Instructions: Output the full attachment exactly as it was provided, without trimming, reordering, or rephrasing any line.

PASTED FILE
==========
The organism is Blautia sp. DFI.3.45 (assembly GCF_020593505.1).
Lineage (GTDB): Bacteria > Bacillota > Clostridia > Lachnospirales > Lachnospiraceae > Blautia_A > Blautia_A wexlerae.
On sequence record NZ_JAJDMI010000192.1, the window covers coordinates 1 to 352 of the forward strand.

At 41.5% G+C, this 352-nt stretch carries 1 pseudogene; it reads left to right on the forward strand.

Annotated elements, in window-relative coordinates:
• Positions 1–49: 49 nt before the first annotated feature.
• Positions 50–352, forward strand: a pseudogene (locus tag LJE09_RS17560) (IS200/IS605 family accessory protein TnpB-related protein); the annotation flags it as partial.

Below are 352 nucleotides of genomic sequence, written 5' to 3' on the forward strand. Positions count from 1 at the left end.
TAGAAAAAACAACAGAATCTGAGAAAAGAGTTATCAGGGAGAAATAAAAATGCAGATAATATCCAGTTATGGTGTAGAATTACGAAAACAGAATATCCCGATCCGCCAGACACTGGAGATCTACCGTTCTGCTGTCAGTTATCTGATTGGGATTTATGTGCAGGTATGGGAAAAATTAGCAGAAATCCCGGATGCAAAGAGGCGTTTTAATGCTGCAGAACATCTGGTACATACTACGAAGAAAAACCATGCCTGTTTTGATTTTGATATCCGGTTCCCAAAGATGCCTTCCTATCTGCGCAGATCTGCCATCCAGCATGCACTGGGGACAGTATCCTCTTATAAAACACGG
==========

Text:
The organism is Blautia sp. DFI.3.45 (assembly GCF_020593505.1).
Lineage (GTDB): Bacteria > Bacillota > Clostridia > Lachnospirales > Lachnospiraceae > Blautia_A > Blautia_A wexlerae.
On sequence record NZ_JAJDMI010000192.1, the window covers coordinates 1 to 352 of the forward strand.

At 41.5% G+C, this 352-nt stretch carries 1 pseudogene; it reads left to right on the forward strand.

Annotated elements, in window-relative coordinates:
• Positions 1–49: 49 nt before the first annotated feature.
• Positions 50–352, forward strand: a pseudogene (locus tag LJE09_RS17560) (IS200/IS605 family accessory protein TnpB-related protein); the annotation flags it as partial.

Below are 352 nucleotides of genomic sequence, written 5' to 3' on the forward strand. Positions count from 1 at the left end.
TAGAAAAAACAACAGAATCTGAGAAAAGAGTTATCAGGGAGAAATAAAAATGCAGATAATATCCAGTTATGGTGTAGAATTACGAAAACAGAATATCCCGATCCGCCAGACACTGGAGATCTACCGTTCTGCTGTCAGTTATCTGATTGGGATTTATGTGCAGGTATGGGAAAAATTAGCAGAAATCCCGGATGCAAAGAGGCGTTTTAATGCTGCAGAACATCTGGTACATACTACGAAGAAAAACCATGCCTGTTTTGATTTTGATATCCGGTTCCCAAAGATGCCTTCCTATCTGCGCAGATCTGCCATCCAGCATGCACTGGGGACAGTATCCTCTTATAAAACACGG